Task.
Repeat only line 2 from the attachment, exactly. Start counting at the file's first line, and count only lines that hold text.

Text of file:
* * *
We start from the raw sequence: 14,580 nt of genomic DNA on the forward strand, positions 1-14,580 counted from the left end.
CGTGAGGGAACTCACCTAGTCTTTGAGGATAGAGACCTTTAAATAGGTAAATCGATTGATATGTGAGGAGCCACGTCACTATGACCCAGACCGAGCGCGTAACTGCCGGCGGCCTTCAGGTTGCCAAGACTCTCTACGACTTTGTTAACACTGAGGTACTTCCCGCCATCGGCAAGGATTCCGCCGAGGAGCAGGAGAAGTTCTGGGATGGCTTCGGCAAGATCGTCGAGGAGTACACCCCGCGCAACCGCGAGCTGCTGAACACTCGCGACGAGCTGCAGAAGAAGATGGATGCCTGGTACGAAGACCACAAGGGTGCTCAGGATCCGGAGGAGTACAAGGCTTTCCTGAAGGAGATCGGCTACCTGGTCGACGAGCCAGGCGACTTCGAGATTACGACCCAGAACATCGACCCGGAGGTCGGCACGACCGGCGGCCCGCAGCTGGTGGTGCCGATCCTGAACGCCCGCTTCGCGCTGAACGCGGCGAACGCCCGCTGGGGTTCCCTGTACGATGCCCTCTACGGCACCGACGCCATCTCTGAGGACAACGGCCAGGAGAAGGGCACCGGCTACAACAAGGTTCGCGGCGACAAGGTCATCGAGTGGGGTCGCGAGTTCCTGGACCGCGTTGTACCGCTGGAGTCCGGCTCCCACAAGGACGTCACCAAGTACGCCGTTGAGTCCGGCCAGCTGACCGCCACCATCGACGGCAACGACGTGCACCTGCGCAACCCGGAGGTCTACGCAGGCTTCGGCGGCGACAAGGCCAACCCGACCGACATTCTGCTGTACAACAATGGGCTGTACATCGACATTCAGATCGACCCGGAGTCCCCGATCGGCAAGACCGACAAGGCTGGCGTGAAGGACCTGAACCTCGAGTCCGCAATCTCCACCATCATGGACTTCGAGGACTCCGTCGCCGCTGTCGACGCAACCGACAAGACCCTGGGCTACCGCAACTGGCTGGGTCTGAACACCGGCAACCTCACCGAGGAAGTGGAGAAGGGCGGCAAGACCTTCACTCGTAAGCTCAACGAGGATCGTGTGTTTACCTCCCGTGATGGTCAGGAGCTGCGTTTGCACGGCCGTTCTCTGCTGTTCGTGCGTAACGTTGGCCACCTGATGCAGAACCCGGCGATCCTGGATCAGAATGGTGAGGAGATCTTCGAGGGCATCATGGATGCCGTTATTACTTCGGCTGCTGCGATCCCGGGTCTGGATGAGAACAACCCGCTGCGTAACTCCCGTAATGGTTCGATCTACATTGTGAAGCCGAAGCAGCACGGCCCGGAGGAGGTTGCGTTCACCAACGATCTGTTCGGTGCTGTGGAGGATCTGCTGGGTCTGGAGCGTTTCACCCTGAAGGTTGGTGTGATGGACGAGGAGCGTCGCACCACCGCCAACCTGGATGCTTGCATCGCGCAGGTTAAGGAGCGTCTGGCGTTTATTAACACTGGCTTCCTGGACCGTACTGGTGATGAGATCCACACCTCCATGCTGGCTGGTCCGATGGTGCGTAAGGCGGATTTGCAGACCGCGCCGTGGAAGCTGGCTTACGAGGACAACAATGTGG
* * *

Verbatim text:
CGTGAGGGAACTCACCTAGTCTTTGAGGATAGAGACCTTTAAATAGGTAAATCGATTGATATGTGAGGAGCCACGTCACTATGACCCAGACCGAGCGCGTAACTGCCGGCGGCCTTCAGGTTGCCAAGACTCTCTACGACTTTGTTAACACTGAGGTACTTCCCGCCATCGGCAAGGATTCCGCCGAGGAGCAGGAGAAGTTCTGGGATGGCTTCGGCAAGATCGTCGAGGAGTACACCCCGCGCAACCGCGAGCTGCTGAACACTCGCGACGAGCTGCAGAAGAAGATGGATGCCTGGTACGAAGACCACAAGGGTGCTCAGGATCCGGAGGAGTACAAGGCTTTCCTGAAGGAGATCGGCTACCTGGTCGACGAGCCAGGCGACTTCGAGATTACGACCCAGAACATCGACCCGGAGGTCGGCACGACCGGCGGCCCGCAGCTGGTGGTGCCGATCCTGAACGCCCGCTTCGCGCTGAACGCGGCGAACGCCCGCTGGGGTTCCCTGTACGATGCCCTCTACGGCACCGACGCCATCTCTGAGGACAACGGCCAGGAGAAGGGCACCGGCTACAACAAGGTTCGCGGCGACAAGGTCATCGAGTGGGGTCGCGAGTTCCTGGACCGCGTTGTACCGCTGGAGTCCGGCTCCCACAAGGACGTCACCAAGTACGCCGTTGAGTCCGGCCAGCTGACCGCCACCATCGACGGCAACGACGTGCACCTGCGCAACCCGGAGGTCTACGCAGGCTTCGGCGGCGACAAGGCCAACCCGACCGACATTCTGCTGTACAACAATGGGCTGTACATCGACATTCAGATCGACCCGGAGTCCCCGATCGGCAAGACCGACAAGGCTGGCGTGAAGGACCTGAACCTCGAGTCCGCAATCTCCACCATCATGGACTTCGAGGACTCCGTCGCCGCTGTCGACGCAACCGACAAGACCCTGGGCTACCGCAACTGGCTGGGTCTGAACACCGGCAACCTCACCGAGGAAGTGGAGAAGGGCGGCAAGACCTTCACTCGTAAGCTCAACGAGGATCGTGTGTTTACCTCCCGTGATGGTCAGGAGCTGCGTTTGCACGGCCGTTCTCTGCTGTTCGTGCGTAACGTTGGCCACCTGATGCAGAACCCGGCGATCCTGGATCAGAATGGTGAGGAGATCTTCGAGGGCATCATGGATGCCGTTATTACTTCGGCTGCTGCGATCCCGGGTCTGGATGAGAACAACCCGCTGCGTAACTCCCGTAATGGTTCGATCTACATTGTGAAGCCGAAGCAGCACGGCCCGGAGGAGGTTGCGTTCACCAACGATCTGTTCGGTGCTGTGGAGGATCTGCTGGGTCTGGAGCGTTTCACCCTGAAGGTTGGTGTGATGGACGAGGAGCGTCGCACCACCGCCAACCTGGATGCTTGCATCGCGCAGGTTAAGGAGCGTCTGGCGTTTATTAACACTGGCTTCCTGGACCGTACTGGTGATGAGATCCACACCTCCATGCTGGCTGGTCCGATGGTGCGTAAGGCGGATTTGCAGACCGCGCCGTGGAAGCTGGCTTACGAGGACAACAATGTGG